Reality Check: Women's Rights Around the World


Living in the United States can blur one’s reality. The world that encompasses the United States seems to be less and less of a priority. In essence many Americans focus on themselves until they are faced with reality. The reality is, there are bad things in this world and we need to fix them. This is not to say that the US is to be put on a pedestal as the US has its own problems even in terms of women’s rights. But there are a lot worse things out there. While women can comfortably walk the streets of America alone, drive, go to school, get a job, vote, and so much more, there are parts of the world where women are forbidden from doing so. So many of us take advantage of these simple rights while others are still fighting for the ability to take control of their own lives.

Some issues women around the world face today include:

Child brides are still an issue. If you are still learning how to read and write you are way too young to be a bride. In many countries it has been a cultural and traditional norm for parents to marry off their young daughters under the age of 18. Many of these girls however, are more than a couple of years under the legalized age. In fact, “Some child brides are as young as eight or nine.” At these ages a woman’s body is not set up for intercourse or child bearing. This then becomes a major cause of death for both the mother and child, “Pregnancy and childbirth complications are among the leading causes of death in girls aged 15 to 19 in low- and middle-income countries.” Countries that still allow this inhumane behavior include: Niger, Central African Republic, Bangladesh, South Sudan, India, Mexico, Brazil, and many more.

Female Gentile Mutilation has been viewed as a practice that is both sacred and traditional to the cultures that are involved. It is often believed that, “In some countries, FGM is a rite of passage, which marks a girl's transition to womanhood and her readiness to marry. It is also motivated by beliefs about sexual behavior and virginity and chastity.” However, this is not a procedure that happens for the mere necessity of medical needs but instead induces harm. Female Gentile Mutilation is viewed as torture in the international community as, “FGM is recognized internationally as a violation of the human rights of girls and women. It reflects deep-rooted inequality between the sexes, and constitutes an extreme form of discrimination against women. It is nearly always carried out on minors and is a violation of the rights of children. The practice also violates a person's rights to health, security and physical integrity, the right to be free from torture and cruel, inhuman or degrading treatment, and the right to life when the procedure results in death.” FGM causes a plethora of unnecessary problems for women.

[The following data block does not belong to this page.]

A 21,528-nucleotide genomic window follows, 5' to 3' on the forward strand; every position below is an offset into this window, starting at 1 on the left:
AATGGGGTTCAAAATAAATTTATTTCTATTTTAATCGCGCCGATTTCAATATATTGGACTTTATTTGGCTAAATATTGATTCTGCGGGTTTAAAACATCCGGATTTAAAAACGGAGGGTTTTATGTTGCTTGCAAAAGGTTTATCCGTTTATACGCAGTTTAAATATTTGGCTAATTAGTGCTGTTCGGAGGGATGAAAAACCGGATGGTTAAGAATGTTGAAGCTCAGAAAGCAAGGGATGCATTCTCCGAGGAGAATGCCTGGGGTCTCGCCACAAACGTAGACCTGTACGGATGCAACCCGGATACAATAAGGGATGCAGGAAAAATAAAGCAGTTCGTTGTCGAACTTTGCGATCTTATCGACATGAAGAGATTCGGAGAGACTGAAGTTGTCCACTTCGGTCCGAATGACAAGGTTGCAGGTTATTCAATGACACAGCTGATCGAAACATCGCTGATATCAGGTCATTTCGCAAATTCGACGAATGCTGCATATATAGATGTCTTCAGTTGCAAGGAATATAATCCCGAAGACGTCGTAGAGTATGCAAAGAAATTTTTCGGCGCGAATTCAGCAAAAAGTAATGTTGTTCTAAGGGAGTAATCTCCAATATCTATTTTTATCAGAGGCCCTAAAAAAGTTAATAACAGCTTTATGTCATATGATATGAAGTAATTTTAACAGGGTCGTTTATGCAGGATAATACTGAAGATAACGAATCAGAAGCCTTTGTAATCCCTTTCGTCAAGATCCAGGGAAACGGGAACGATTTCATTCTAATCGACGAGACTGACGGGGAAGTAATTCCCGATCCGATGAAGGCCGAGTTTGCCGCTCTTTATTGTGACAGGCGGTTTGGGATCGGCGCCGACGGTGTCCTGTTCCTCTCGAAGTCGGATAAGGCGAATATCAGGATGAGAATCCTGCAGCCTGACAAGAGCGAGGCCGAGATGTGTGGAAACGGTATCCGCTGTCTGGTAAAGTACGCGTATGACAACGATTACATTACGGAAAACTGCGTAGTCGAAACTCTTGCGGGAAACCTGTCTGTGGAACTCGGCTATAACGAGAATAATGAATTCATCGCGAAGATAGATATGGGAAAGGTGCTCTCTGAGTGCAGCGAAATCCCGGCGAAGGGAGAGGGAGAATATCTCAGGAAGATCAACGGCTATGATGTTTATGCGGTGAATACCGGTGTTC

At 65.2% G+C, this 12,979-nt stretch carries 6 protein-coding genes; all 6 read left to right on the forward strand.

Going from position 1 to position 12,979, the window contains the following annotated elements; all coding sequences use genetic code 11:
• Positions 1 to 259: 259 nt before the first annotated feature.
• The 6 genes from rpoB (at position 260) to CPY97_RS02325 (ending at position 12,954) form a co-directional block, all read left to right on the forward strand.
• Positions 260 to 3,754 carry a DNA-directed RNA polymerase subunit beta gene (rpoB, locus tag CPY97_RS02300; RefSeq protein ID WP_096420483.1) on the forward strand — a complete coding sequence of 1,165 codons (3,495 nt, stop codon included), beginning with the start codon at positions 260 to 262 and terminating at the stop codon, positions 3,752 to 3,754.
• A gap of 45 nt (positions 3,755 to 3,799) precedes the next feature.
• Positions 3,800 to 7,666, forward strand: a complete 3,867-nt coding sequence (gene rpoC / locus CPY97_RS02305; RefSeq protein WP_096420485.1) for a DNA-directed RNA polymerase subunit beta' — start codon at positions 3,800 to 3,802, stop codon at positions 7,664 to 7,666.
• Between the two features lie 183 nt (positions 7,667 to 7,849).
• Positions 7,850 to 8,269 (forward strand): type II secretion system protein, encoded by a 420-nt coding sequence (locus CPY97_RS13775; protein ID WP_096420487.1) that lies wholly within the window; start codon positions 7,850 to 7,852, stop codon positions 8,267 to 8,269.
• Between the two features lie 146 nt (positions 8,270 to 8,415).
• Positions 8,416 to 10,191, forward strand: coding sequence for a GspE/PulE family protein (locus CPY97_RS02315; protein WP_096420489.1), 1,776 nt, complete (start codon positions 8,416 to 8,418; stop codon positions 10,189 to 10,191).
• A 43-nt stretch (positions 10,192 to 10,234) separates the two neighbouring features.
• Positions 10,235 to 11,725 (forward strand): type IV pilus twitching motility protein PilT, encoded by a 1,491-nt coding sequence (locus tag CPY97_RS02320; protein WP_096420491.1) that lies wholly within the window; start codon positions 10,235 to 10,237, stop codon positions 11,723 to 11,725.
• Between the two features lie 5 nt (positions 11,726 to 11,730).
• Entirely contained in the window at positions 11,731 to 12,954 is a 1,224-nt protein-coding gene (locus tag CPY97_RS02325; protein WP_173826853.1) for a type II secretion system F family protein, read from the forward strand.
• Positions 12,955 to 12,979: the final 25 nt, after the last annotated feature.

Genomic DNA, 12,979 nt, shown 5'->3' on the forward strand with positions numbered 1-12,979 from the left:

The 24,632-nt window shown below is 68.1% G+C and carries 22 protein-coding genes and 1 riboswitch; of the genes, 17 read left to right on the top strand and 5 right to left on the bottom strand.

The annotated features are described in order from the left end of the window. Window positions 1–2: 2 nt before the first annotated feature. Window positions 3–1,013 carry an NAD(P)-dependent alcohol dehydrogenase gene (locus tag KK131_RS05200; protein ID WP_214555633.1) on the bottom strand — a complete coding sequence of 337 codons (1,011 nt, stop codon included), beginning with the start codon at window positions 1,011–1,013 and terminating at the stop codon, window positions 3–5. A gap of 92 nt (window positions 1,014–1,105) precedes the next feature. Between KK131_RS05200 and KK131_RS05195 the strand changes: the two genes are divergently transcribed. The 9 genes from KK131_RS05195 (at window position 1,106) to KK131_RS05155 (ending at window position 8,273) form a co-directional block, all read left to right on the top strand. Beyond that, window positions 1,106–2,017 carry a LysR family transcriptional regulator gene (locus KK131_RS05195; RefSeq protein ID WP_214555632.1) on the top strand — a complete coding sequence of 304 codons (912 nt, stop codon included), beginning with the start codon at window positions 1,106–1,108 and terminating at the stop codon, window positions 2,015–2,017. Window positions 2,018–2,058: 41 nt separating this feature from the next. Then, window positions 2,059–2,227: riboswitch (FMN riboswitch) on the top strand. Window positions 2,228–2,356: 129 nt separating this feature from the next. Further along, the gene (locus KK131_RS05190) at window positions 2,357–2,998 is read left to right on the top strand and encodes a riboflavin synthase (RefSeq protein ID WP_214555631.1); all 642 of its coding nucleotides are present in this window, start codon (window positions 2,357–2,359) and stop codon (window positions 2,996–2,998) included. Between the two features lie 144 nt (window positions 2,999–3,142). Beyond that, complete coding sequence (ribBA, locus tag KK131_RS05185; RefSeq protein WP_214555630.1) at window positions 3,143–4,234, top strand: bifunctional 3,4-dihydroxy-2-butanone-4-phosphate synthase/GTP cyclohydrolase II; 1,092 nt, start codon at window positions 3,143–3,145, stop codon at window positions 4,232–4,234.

In Saudi Arabia women are forbidden to drive. The women of Saudi Arabia have had three protests to gain the right to drive. Some women have even started driving as a form of protest. In 2015, two women were arrested and detained for 70 days for driving. This complicates everyday life in terms of transportation to work, to school, to see family, to receive medical attention and so much more.

Often time’s, rape victims are not given the justice they deserve. Many will be ridiculed and exiled from their families and traditions. They will be the ones to be blamed as people will say things like, “Oh she was not dressed modestly enough so she was asking for it”, or “She was dating him, it was his right to her body”. Rape is the invasion of one’s privacy, one’s own private self.  It is horrendous that places such as Saudi Arabia and Morocco will charge the rape victims and allows the perpetrators to get off easily. This often times ruins a young girl’s reputation and life. In some cases, the girl may be excommunicated from the family and forced to leave home. She will be viewed as a dishonor and no longer an asset to the family.

The world is so complex. Everyone has a different way of living life and therefore constitutes different perspectives on how things should be done. However, sometimes things begin to straddle the fine line of dehumanization. Together we can all join together to stop this. 

Most of this information was learned via the Nicholas Kristof documentary, “Half the Sky”. The documentary can be found here.

If you would like to help end these atrocities against women, here are some links:

Girls Not Brides

End FGM European Network

Amnesty International (a general human rights organization)